A Touch of Home

“You will never be completely at home again, because part of your heart will always be elsewhere.”—Miriam Adeney

As I have said before, I thrive on adventure, on the next big “epic” in life. It truly is exciting to go new places, meet new people, and try new things. No matter how much I love these new experiences, reality soon sets in. I begin to miss home: friends and family, pets, and “normal” routines. My heart is pulled in many directions at the same time!

As we started our epic adventure of a long-distance backpacking trip on the Appalachian Trail, we happily said goodbye to friends and family at home. It was harder to say goodbye to husband/daddy when we reached the trail. We wouldn’t see him again for a few months… saying goodbyeAlong the way we discovered that many fellow hikers were surprised that we were fully supported and encouraged by hubby/dad to pursue this dream. When we paid attention, we realized most females on the trail were either hiking with their fellow or were single. Wow! What a gift we had been given!

For the first few weeks, we had strong cell phone reception and internet access. We could talk to family back home and could keep up with friends online. The encouragement and support we received was significant in helping us persevere, especially on difficult days. At one resupply stop, there was an unexpected note waiting for us. Yay! That little card kept me from calling it quits when I questioned the wisdom of continuing to hike with a painful, broken toe. notes from homeWe always enjoyed the new places and new people we encountered. We soaked up the natural beauty surrounding us each day. But…we missed hubby/dad more and more each week. One afternoon, we were sitting on a bench at a shelter, feet propped up, watching the access trail for other hikers to stop for the night. Here came a fellow…but wait! He had no pack…and he looked familiar… Hurrah! Daddy/Husband surprised us, found us by our itinerary, and joined us on the trail for a few days! Unbelievable! surprise visitor(We discovered later that stories of this visit were passed up and down the trail along the thru-hiker grapevine. It really was considered an unusual, very big deal!)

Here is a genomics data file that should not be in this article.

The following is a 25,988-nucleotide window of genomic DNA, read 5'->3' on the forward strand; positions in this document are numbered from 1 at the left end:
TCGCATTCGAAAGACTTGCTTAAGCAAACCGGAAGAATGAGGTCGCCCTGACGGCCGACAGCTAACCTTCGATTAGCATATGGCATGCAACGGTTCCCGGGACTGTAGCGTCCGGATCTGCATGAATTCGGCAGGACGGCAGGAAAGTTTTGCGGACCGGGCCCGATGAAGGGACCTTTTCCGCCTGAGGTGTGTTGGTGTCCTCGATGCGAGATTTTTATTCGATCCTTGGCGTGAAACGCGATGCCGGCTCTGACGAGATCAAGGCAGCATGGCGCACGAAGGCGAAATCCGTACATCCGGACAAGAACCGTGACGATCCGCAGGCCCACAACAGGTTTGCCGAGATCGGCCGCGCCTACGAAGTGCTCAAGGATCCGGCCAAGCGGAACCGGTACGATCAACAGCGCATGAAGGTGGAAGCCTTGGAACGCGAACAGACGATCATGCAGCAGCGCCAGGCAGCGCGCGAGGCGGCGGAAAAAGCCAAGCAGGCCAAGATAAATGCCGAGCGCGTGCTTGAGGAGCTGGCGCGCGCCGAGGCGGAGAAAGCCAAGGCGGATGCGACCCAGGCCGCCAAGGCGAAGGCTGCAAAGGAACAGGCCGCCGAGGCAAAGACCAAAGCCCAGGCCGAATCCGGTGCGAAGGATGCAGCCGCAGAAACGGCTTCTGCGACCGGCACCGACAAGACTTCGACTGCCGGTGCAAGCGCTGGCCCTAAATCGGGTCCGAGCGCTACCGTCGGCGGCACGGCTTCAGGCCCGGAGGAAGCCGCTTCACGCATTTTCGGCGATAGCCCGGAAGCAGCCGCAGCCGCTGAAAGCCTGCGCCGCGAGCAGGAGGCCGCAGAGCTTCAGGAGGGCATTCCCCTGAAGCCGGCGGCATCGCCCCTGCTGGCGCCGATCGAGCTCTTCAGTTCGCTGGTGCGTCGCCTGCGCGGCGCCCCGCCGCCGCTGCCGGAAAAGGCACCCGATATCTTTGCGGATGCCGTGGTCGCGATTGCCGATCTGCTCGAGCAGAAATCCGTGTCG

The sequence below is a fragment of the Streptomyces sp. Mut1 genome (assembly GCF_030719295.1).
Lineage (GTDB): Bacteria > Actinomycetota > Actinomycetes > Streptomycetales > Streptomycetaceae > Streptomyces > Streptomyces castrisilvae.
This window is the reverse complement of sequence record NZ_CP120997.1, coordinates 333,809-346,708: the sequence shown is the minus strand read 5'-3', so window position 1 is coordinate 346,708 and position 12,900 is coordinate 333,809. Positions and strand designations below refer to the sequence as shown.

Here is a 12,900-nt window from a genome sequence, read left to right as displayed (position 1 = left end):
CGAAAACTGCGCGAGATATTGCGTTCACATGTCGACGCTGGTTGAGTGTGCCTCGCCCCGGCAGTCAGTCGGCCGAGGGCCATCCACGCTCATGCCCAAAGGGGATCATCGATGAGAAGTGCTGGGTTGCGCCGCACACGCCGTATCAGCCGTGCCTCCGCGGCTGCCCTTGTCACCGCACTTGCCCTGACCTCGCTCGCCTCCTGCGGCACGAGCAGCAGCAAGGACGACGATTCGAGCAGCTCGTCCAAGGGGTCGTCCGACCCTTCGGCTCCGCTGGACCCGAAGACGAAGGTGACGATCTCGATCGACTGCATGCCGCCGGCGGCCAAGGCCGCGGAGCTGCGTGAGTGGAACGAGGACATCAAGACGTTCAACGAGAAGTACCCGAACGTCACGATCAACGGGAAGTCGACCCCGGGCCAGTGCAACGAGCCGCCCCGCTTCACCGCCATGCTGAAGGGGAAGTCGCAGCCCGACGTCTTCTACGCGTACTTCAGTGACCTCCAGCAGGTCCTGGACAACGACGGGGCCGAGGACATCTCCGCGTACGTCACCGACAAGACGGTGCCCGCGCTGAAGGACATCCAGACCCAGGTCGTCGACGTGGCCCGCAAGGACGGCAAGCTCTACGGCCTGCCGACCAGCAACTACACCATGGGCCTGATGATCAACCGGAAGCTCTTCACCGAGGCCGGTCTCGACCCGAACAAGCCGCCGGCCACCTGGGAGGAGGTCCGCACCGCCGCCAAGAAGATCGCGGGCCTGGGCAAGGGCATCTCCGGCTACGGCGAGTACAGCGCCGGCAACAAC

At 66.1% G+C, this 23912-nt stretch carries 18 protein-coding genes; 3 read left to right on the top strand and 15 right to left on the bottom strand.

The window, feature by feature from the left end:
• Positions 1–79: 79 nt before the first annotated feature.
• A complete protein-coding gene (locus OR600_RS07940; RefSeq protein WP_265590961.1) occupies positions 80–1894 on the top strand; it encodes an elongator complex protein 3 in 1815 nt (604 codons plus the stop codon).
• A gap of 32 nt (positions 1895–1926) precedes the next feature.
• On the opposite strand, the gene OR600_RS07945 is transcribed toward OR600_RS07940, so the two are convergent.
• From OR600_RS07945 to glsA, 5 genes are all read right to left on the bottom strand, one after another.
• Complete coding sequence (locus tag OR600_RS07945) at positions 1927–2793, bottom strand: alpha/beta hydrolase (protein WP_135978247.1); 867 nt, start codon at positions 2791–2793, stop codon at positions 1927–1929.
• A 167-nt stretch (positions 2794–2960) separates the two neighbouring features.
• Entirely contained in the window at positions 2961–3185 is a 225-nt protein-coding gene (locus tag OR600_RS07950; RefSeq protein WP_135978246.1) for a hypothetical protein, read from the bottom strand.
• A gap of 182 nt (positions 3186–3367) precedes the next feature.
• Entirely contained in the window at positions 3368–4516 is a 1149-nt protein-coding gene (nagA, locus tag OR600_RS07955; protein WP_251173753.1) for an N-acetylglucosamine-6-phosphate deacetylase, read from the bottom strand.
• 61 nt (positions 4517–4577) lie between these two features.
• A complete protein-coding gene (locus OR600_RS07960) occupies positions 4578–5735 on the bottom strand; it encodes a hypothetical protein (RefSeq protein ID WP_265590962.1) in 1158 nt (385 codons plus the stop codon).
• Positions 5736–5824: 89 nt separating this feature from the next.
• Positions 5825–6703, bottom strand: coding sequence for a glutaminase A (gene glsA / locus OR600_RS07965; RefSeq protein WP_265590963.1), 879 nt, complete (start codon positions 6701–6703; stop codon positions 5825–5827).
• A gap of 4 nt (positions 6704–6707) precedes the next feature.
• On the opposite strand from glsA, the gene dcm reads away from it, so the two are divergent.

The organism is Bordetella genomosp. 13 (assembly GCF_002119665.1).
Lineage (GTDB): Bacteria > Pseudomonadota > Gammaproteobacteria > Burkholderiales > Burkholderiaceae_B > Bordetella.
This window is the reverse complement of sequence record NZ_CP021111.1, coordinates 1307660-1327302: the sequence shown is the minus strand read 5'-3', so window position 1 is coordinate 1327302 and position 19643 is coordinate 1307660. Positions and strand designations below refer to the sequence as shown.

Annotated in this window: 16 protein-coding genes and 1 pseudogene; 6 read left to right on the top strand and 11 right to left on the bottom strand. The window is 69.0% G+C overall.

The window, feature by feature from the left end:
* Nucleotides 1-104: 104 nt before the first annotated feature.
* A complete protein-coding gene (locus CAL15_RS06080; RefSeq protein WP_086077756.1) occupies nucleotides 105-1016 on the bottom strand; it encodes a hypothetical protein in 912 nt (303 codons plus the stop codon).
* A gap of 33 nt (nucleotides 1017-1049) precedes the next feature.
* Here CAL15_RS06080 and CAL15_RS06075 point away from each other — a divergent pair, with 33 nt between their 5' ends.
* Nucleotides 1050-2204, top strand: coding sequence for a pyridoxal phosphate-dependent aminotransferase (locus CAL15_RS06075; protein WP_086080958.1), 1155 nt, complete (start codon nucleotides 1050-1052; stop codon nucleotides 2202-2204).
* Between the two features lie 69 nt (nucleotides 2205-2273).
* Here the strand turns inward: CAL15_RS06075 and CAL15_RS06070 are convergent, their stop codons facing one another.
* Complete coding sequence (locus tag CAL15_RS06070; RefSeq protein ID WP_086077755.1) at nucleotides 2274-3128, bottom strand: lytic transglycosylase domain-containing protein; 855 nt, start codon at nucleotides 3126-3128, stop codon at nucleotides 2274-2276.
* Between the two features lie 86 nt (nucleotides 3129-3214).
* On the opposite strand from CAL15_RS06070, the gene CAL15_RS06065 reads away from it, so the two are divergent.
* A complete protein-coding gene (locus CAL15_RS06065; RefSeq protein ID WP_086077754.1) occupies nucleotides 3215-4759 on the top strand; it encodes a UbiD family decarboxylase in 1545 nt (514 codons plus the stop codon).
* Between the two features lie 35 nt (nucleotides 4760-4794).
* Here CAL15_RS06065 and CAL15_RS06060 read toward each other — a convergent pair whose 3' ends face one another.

Eventually, we reached a long section of trail where we had only limited opportunity to connect with family and friends. It felt like we were miles away and unreachable. Oh how that made us miss home! Eventually we reached another TOWN DAY. As I explained in a previous post, it’s not the same as “home” but each visit to a town includes delights such as a soft bed, yummy food, and good internet/phone connections. On this particular stop, we were greeted by a special package at the post office. One filled with things to make us smile: silly toys, little treats, tiny luxuries, sweet chocolate, survival gear for the trail, and more. But best of all, it was filled with LOVE from friends across the country. trail mailAhhh…the best way to enjoy adventures is to regularly receive a touch of home!

(Note: We finished our hiking on October 21st. We will continue to share photos and posts about our adventures in the upcoming weeks.)

“Little School in the Big Woods”

For the past 23 years we have homeschooled our kids. Over the years that often included extended travel. This is the first time, however, that we have tried “Little School in the Big Woods.” Outdoor education

While our primary focus for the past six weeks has been life skills in the context of daily backpacking, we have included relevant academics as well. Sometimes this was in formal settings such as visiting museums, earning a Jr Ranger badge at a National Park, or attending a historical reenactment event. Museum

Jr Ranger

Civil War Reenactment

Natural Science is obviously easy to cover.  (See blog post HERE about critters we have seen in the trip.) We also made time for drawing, journal writing, storytelling, and singing. Journaling

Drawing of Backpack